by Jack Falla……
He is living back in the bop – shoo – bop world of the unreal Fifties when the biggest thing in life was to get home from school in time for American Bandstand and Mickey Mouse Club. It may have all changed for you and me, but for Ted Gernaey a Mickey Mouse Club rerun is the high spot of his day and rock and roll the soundtrack of his life. And he is very happy, thank you.
No one has told him that playing goal in the National Lacrosse League is an unsettling occupation. Nor has he got around to learning that some people think pro sports is not fun and games but the ultimate American sociological metaphor. Heavy stuff. To Ted Gernaey it may not be all fun but it’s still a game and one he plays very well.
About the biggest problem in Ted Gernaey’ s life is a double session practice that runs so long he can’t make it home in time for The Three Stooges and Mickey Mouse Club. Other than that, he has it pretty much together. He has been playing goal for about half his life — or since he was 12 years old — and in that time has come to grips with the two central realities of a goalie’s existence:
First, that every mistake is there waiting to be made; and, second, that every move is there if you can only see it. Gernaey has the moves and the records to prove it. He was three times MVP for the Burnaby Jr. A team in the Western Lacrosse Association. He was three times the WLA all star goalkeeper and, in 1971, was named MVP in the championship Minto Cup playoffs. When you have the credentials you don’t have to worry and Ted Gernaey’s credentials are very much in order. He can afford to watch Mickey Mouse if he wants to.
Of course, the NLL is a little tougher than Jr. A, and life in the pros hasn’t been a piece of cake. For openers, Ted Gernaey started the season as a backup to Bob McCready. For another thing, he had a tough game at the Boston Garden against Montreal on May 3, at which date he learned a few things about the fragile and fickle relationship between Boston fans and hometown goalkeepers. “They can be a little rough,” he said afterwards of the mock cheers for routine saves.
But Ted Gernaey isn’t a worrier.
He doesn’t take bad games. — or good ones either — home with him. What he takes home is records. Rock and roll records. Lots of them. Joe Cocker, Doobie Brothers, Elton John. Your basic top forty stuff. Music is a part of his lifestyle as well as part of his pre – game preparation. Music displaces thought. And when you have a job like Ted Gernaey’s you don’t want to dwell on it too much.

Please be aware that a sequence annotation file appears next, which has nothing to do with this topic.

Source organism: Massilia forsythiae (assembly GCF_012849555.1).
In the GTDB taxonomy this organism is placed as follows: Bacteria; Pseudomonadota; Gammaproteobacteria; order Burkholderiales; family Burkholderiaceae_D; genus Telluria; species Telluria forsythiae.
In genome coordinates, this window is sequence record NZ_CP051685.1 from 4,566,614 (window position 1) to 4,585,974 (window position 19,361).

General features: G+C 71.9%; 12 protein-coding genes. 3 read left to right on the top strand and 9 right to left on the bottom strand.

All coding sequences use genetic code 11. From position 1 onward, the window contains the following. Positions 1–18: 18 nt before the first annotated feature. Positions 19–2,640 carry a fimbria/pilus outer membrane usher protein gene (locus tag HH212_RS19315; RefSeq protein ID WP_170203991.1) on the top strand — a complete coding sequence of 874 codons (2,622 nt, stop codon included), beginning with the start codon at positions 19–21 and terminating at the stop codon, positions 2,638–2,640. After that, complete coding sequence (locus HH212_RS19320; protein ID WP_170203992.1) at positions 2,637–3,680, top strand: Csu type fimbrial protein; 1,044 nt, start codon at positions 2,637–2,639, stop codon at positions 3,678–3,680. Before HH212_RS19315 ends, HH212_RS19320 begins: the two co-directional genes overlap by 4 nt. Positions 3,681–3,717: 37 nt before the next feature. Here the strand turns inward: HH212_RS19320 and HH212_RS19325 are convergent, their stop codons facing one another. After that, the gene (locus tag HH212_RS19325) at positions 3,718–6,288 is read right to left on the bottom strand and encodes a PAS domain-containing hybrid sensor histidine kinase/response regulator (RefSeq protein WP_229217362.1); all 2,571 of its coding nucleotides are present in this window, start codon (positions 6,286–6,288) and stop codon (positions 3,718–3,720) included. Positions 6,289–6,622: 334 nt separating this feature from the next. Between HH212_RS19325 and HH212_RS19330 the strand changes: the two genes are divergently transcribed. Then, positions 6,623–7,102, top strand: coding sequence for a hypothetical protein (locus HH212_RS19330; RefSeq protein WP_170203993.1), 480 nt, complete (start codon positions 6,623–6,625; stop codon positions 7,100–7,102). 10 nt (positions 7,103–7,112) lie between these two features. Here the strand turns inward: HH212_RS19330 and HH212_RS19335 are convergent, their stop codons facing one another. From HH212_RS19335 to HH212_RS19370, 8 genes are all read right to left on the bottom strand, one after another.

Maybe that accounts for the Mickey Mouse Club kick. It’s easier than thinking about the Paul Suggates and John Davises and the 100 mph bombs they throw at you. Ted Gernaey gets himself up for a game when he gets to the rink. Not before. He doesn’t waste psychic energy anymore than he would waste physical energy. Taki Vohalis, Gernaey,’s teammate since Jr. A days, says that his roommate’s pre-game naps are marathon affairs.
But when game time rolls around Ted Gernaey usually has himself up as high as anyone in the place. “He’s unbelievably quick,” says defenseman Chris Hall, “and he plays to that strength. “Like he’ll be on the post and it’ll look like you’ve got half the net on the stick side but, when you go for
it, up comes the stick and he picks the thing off. He tempts you to shoot to his strength.”
Clearly, his strength is his stick and he uses it to cover the entire right side of the net. He brings it up with a flick of the wrist, so quick that sometimes the stick takes off through the air like an Atlas rocket at which point he is forced to cover the low corners with his hands while someone retrieves the stick.
His weakness, or at least the shot which appears to give him the most trouble, is the same shot that gives all lacrosse goalkeepers trouble. The bounce shot to the glove side. Lacrosse goalkeepers don’t have catching gloves or big leg pads to use in blocking this type of shot. But, as the Bolts first season wears on into the summer months, Gernaey is getting hotter with each game. In a May 19 game at Montreal he came up with 43 saves to be named defensive star of the game. Two nights later he threw 44 saves at the Quebec Caribous in a 17 – 13 Boston win and then came up with 39 saves, about a half dozen on breakaways, in a May 24 game at Philadelphia.
“He’s playing with a lot more confidence now that he’s got the number one job,” says Chris Hall, ” and the better he plays the better we’ll play in front of him.” Gernaey is what’s called a “western style” goalkeeper meaning that he, like the other goalies in the western Canadian leagues, likes to stay in his net, make the saves, and let the defensemen and forwards start the counter attack. The NLL teams, for the most part, play a fast breaking style that requires the goalie to come out of his net and make an occasional pass or rush down the floor.
When he came to Boston Ted Gernaey figured that this rush – down – the – floor action was something for the Canadian Football League and that throwing long passes was for Big Ten Quarterbacks, not big league goalkeepers. “But now he’s getting the ball up to us more frequently and he knows that if he makes a bad pass he isn’t going to end up on the bench,” says Hall. “It’s just confidence and experience.”
So Ted Gernaey is learning. He is learning about the National Lacrosse League, and Boston fans and bounce shots and fast breaks and 56 game schedules. And mostly he is learning about life in the play – for – pay leagues. He is learning all the time. But he still rushes home from school to watch Mickey Mouse Club.
And he is apparently very happy.